Talking about making work is good, I guess, but if you aren't really saying anything then neither is your work.
Coddling illustrators. As if we don't already have a lawyer to look over our contracts or know how to copyright our work.
🌟Never ever ask an audience member to stand up unless you know for sure that they are there.
If I were to change ICON
I would focus on conversations between attendees in the same way that Brooklyn Beta does. You leave BB feeling like you know everyone in the room; like you have a new family.
At ICON they cycle you through talks with short breaks.
I would make ICON more about GOOD TALKS. Just because a speaker has valuable information about best practices in the industry, or is an established artist, or is a sought after art director, does not mean that they are a good speaker. People do not retain information if it is badly presented.
We seem to still be going over "how to be an illustrator" even though this is all basic information that everyone here should know.
Is there room for a smaller more curated illustration conference? For working professionals?
Sam weber's sketches on Rooney for 8x8 are fantastic
"Among the thugs"
Calef Brown Harriet Beecher's Toe
"Daily sketchbook practice"
Creatures trying to chase away anxiety
"Universal posture of the human being" (on the phone)
Poetics as illustration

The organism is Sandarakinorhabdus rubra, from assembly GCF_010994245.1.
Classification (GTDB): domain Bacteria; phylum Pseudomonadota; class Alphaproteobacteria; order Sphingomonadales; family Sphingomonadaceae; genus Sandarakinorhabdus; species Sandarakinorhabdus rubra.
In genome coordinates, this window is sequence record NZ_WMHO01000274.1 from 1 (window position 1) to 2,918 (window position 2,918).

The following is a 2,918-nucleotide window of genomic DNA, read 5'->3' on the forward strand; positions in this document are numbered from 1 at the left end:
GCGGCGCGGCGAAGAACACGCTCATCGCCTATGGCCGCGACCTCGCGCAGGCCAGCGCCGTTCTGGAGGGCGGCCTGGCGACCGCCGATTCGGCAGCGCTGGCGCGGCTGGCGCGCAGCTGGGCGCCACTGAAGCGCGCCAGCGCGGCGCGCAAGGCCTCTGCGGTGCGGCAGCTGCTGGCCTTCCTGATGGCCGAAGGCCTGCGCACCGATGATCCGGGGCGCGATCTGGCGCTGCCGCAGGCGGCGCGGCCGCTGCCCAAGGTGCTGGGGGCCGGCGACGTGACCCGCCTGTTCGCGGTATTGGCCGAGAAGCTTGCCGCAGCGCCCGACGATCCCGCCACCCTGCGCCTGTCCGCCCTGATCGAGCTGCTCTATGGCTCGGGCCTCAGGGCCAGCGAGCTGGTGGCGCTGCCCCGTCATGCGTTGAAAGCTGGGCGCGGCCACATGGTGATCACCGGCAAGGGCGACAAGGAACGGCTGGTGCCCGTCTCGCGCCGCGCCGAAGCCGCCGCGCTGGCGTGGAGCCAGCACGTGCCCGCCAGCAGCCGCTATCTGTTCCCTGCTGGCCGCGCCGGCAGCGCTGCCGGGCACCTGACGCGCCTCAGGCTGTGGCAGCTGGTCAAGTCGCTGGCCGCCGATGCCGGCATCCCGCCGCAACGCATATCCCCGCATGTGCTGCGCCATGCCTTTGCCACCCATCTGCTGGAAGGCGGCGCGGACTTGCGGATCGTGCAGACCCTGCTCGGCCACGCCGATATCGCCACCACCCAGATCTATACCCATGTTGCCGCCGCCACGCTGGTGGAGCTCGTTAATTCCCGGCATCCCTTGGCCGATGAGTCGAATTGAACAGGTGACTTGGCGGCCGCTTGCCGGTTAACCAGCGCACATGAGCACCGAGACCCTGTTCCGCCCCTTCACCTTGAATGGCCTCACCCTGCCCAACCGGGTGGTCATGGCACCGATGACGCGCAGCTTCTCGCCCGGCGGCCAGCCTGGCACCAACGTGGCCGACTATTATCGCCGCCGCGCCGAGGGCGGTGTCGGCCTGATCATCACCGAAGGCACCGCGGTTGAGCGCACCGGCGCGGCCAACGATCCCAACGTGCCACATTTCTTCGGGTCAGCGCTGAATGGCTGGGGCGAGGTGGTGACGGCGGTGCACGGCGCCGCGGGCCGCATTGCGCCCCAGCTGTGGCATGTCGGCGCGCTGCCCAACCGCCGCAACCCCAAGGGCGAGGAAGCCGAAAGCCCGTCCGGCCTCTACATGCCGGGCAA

Depression not being taken seriously by the audience of illustrators
I'm thinking about an environment that enables drawing (just drawing). It feels almost like Carson Ellis has it easy: to live on a farm with a famous husband and be able to spend all of the time in the world and have all the space she needs. I think about what it would be like to have a massive studio and everything I need to dedicate myself to the craft. Drawing for hours and hours a day, the traditional way, but with no distractions whatsoever. New York is only distractions. However it is also how I've learned to separate my self from my work and how to live and enjoy living.
🌟A sense of humor and social capability goes quite a long way.
Len Small from nautilus mag is in Brooklyn
I'm thinking about the way that Cameron Koczon talks about the design industry and how relatable and honest it feels. Brooklyn Beta feels like a conscious, well-rounded moment in time. That thoughtfulness translates into the talks and creates a meaningful discussion amongst attendees.
ICON seems to glaze over, if not completely ignore, issues in our industry.
Issues I would like to see discussed:
-Ethics in style: what it means to copy another illustrator's voice and how to develop your own.